Hash vs. Dictionary

The Ruby Hash is an implementation of the dictionary concept, where the keys (in the key, value pair) are unique numbers.

A dictionary is a general concept that maps unique keys to non-unique values.

But the Hash is a data structure that maps unique keys to values by taking the hash value of the key and mapping it to a bucket where one or more values are stored.

Any object could be a key as long as it’s hash-able (i.e., you can call the hash method on it to get back a number), and comparable.

To be useable as a Hash key, objects must implement the methods hash and eql?. Note: this requirement does not apply if the Hash uses comparebyid since comparison will then rely on the keys’ object id instead of hash and eql?.

Hashes are ordered (in Ruby), meaning that they maintain the order in which you’ve added the elements.

h = {}
h[0] = "a"
h[5] = "b"
h[2] = "c"
h # => {0=>"a", 5=>"b", 2=>"c"}

Syntax

The generic Hash syntax in Ruby is this: key => value.

But there’s a newer way of writing hashes that resembles JSON objects. And that new syntax looks like this: key: value.

So, here’s how to create hashes using both syntaxes:

random_hash = { "a" => 1, 2 => "b" }
person = { name: "Joe", age: 50, "home address": "Main Str. 1" }

As you can see, the second syntax looks nicer (and more modern) than the one using the “hash rocket”. The second one uses symbols for the keys. And it works because symbols are used as identifiers in Ruby (you can read more about symbols here).

So, as long as you are using symbols for keys, you can use this nice-looking syntax to create hashes.

But for all other data types, you need to use the “hash rocket”. Let’s look at a few more examples.

# Using objects as keys
some_obj = Object.new
{ some_obj => 123 } # => {#<Object:0x00005674cefa0100>=>123}
{ ["a", :b, 5] => 123 } # => {["a", :b, 5]=>123}
{ true => 1, false => 2, nil => 3 } # => {true=>1, false=>2, nil=>3}

Hash vs. Array

Both Hash and Array are collections. But arrays use numbers as their index, while hashes can use any object.

Because both of them are collections, they are Enumerableobjects so you can use methods from the Enumerable module on both.

Ruby hash examples

It might help to see a few code examples of using Hash in practice.

Hash and keyword arguments

Historically, the idiomatic way to provide options (i.e., a list of optional, named arguments) was to use the last argument as a hash argument, and send in whatever options you might want.

def some_method(name, age, options = {})
  if bday = options[:bday]
	"#{name} is #{age} years old on #{bday}."
  else
	"#{name} is #{age} years old."
  end
end
some_method("Joe", 50, {bday: "2nd of Aug"})
# => "Joe is 50 years old on 2nd of Aug."

some_method("Joe", 50) # => "Joe is 50 years old."

But now, Ruby gives you the ability to use keyword arguments. And you can also use hashes with keyword arguments.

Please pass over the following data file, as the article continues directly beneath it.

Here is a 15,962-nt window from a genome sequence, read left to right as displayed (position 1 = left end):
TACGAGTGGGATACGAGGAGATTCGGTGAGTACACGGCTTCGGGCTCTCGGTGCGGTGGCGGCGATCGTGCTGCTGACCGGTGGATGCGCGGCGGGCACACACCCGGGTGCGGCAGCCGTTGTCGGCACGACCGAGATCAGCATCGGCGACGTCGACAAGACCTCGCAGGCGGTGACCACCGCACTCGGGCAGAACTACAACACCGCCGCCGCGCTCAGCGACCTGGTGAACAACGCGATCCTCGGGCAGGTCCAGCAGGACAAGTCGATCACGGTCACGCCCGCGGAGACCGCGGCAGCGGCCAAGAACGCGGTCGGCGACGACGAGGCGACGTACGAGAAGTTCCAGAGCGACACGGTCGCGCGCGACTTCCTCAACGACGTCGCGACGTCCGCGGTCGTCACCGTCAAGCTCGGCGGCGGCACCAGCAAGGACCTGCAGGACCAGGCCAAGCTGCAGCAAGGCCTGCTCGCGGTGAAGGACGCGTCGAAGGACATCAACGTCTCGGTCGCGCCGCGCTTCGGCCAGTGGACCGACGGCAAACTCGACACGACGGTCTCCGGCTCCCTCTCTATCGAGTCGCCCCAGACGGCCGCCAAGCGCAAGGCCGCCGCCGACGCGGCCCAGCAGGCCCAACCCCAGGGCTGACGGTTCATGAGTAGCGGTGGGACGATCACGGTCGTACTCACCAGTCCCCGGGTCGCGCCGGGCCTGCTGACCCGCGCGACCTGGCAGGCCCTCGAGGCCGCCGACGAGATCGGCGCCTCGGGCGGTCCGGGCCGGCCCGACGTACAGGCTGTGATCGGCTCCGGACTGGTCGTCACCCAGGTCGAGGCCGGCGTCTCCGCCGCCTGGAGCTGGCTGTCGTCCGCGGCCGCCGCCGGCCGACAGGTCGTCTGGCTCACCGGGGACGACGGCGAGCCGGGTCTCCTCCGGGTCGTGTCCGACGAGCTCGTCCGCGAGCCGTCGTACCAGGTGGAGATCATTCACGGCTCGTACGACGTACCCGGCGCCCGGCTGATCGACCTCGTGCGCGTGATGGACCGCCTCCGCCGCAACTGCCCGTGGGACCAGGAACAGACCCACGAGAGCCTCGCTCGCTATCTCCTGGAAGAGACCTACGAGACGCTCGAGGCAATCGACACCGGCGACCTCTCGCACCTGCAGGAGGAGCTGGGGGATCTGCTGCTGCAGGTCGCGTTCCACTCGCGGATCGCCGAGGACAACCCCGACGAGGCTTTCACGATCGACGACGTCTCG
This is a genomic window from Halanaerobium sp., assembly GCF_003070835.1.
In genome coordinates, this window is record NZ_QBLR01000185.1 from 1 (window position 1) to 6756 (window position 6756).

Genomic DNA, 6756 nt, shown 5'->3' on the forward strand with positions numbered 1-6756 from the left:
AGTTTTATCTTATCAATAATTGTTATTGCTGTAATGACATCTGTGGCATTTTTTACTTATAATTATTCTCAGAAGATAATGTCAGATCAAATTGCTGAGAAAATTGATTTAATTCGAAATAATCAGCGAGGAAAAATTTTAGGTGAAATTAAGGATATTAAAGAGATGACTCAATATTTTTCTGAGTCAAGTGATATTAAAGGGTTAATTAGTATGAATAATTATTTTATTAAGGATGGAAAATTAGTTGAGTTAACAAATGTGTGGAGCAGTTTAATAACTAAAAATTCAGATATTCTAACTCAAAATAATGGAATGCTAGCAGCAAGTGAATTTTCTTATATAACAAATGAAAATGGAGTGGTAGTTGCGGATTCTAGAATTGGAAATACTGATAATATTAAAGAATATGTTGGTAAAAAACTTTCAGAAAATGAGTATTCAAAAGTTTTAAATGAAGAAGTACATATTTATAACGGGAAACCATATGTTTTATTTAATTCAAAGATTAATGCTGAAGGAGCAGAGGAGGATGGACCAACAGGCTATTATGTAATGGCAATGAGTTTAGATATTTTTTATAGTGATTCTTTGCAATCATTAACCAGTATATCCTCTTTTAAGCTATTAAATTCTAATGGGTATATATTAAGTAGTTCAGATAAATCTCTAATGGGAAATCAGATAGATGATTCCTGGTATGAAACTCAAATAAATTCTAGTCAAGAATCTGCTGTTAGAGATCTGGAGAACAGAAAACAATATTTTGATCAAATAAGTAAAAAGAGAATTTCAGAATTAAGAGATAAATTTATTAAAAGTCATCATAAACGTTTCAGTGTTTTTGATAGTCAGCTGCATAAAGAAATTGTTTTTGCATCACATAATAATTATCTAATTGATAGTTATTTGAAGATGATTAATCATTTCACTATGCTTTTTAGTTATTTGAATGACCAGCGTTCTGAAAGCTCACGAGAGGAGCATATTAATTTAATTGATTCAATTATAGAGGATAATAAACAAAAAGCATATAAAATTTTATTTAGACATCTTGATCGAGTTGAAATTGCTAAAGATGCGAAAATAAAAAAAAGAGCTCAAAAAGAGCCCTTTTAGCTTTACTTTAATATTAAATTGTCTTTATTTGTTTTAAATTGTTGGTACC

def some_methos(name:, age:) = "#{name} is #{age} years old"
args = { name: "Joe", age: 50 }
some_method(**args) # => "Joe is 50 years old"

The ** you see above is called the splat operator, and it’s used to convert the args hash into keyword arguments.

An interesting way of ignoring keyword arguments (while accepting the ones you neeed) is to omit the variable name after the double splat operator.

def some_method(name:, **) = name

json_str = '{"name": "Joe", "age": 25}'
params = JSON.parse(json_str).transform_keys(&:to_sym)

some_method(**params) # => "Joe"

Sorting a hash

As mentioned previously, Hash includes the Enumerable module, so you can sort its elements by using the sort method.

a_hash = { 2 => "a", 1 => "b", 5 => "c" }

a_hash.sort.to_h # => { 1=>"b", 2=>"a", 5=>"c"}

The sort method returns an Array, so we need to convert the result back to a hash.

Iterating over a hash

Also part of the Enumerable module are various methods for iterating over collections like map, select, find, etc. But Hash also implements its own methods for iterating over its elements like each, each_pair, each_key, each_value, etc.

a_hash = { "a" => 1, "b" => 2, "c" => 3 }

a_hash.each_pair { |k, v| a_hash[k] => v + 1 }
# => {"a"=>2, "b"=>3, "c"=4}

a_hash.each_key { |k| a_hash[k] = k.upcase }
# => {"a"=>"A", "b"=>"B", "c"="C"}

Merging hashes

There’s often the case where you have two different hashes, and you want to merge them together to create a single hash out of both.

Ruby gives you the merge method that you can use like so. Notice that the keys that are the same in both will override each other.

first_hash = { a: 1, b: 2, c: 3 }
second_hash = { a: "a", d: 4 }

first_hash.merge(second_hash)
# => {:a=>"a", :b=>2, :c=>3, :d=>4}

Using hashes for memoization

You’ve probably seen this simple memoization practice in a bunch of places. It’s pretty common.

def some_method(foo)
  @foo ||= foo
end

What this does is it checks if the instance variable @foo has a value, and if not, it assigns it the value of foo. The second time you call the method, @foo will have a value, so the method will return it without doing the assignment.

The not so obvious part of this example is that foo could also be a very expensive operation, and not having to execute it every time makes a lot of sense.

For example.

def some_method(foo)
  @foo ||= fetch_somethig_based_on(foo)
end

Conclusion

I hope you’ve learned a thing or two about hashes and dictionaries by reading this article.

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